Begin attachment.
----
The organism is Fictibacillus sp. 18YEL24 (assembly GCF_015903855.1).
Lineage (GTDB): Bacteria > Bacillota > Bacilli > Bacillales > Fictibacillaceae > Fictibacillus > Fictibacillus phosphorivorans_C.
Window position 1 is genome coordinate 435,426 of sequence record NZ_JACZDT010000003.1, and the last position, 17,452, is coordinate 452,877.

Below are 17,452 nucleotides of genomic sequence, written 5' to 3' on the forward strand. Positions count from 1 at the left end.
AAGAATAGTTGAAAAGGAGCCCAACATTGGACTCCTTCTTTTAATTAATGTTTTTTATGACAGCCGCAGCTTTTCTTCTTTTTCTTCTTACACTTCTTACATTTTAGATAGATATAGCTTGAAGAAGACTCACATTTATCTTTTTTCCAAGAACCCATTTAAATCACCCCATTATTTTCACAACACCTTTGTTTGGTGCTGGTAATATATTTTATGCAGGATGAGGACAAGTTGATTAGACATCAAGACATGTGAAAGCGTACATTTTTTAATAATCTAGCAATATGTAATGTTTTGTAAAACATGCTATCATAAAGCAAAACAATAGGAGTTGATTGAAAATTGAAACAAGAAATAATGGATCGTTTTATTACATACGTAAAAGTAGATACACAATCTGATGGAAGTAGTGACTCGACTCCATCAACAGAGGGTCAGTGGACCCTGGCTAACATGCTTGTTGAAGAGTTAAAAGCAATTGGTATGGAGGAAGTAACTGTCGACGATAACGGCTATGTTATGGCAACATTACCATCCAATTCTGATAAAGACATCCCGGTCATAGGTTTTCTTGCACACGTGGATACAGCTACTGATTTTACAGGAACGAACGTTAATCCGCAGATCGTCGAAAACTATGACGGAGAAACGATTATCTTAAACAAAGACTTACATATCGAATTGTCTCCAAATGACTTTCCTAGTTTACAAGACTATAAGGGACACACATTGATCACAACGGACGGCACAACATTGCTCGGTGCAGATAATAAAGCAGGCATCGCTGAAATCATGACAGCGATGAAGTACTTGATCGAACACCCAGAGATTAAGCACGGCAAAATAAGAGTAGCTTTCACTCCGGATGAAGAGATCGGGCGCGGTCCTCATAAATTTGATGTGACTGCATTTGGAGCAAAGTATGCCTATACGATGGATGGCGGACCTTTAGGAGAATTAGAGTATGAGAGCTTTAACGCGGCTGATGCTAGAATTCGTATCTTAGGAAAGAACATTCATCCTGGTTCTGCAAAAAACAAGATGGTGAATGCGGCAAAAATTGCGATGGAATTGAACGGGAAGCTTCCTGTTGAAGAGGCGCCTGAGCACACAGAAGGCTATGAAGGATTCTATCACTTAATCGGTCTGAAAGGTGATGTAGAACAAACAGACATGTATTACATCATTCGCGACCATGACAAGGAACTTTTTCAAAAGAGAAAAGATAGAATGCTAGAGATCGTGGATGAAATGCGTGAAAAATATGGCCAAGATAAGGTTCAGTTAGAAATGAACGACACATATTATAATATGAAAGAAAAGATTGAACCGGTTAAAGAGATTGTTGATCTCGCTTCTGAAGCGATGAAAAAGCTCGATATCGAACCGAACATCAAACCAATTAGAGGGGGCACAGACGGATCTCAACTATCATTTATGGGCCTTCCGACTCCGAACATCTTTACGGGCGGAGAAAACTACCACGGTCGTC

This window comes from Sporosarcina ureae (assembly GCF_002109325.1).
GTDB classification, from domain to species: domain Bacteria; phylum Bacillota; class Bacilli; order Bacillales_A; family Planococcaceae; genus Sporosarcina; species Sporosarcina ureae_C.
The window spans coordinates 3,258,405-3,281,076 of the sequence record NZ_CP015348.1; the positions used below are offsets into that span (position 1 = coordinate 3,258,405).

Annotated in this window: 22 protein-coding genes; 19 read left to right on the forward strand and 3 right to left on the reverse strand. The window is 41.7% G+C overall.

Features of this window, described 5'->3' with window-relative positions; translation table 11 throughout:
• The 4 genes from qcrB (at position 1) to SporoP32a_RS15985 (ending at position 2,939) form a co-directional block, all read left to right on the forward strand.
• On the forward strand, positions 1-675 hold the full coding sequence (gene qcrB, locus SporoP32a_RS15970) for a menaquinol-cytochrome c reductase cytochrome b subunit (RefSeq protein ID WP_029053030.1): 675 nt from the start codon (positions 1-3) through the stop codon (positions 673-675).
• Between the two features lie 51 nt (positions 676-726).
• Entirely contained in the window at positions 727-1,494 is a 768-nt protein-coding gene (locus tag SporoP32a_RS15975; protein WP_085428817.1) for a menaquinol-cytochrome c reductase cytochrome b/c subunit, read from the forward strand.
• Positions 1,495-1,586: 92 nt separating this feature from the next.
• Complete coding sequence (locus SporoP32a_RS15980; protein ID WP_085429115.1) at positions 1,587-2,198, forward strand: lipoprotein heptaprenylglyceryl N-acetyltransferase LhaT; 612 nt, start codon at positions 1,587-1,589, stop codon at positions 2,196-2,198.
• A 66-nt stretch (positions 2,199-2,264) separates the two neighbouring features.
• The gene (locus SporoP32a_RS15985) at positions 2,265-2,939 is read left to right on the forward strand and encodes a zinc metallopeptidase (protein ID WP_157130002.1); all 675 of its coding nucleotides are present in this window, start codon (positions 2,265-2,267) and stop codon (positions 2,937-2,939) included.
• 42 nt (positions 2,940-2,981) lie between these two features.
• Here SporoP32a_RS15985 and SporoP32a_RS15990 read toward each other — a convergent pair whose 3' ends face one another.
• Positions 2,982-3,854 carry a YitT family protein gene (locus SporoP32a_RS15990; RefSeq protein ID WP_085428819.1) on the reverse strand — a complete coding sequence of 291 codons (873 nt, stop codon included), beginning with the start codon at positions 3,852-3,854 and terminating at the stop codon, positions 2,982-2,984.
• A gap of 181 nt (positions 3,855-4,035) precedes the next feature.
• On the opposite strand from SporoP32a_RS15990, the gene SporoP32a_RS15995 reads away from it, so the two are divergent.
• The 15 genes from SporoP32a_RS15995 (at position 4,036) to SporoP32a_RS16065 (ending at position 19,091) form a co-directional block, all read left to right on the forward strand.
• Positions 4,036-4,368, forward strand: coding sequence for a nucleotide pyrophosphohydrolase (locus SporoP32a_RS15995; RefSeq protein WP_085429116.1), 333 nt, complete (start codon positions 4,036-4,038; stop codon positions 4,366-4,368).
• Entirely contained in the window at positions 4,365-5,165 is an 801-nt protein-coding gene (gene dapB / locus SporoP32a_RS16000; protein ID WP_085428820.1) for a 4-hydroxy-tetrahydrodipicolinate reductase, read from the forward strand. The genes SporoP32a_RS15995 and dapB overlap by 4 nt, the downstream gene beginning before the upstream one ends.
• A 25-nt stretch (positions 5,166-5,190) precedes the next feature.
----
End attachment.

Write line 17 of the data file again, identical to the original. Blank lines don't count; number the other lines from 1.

• A 66-nt stretch (positions 2,199-2,264) separates the two neighbouring features.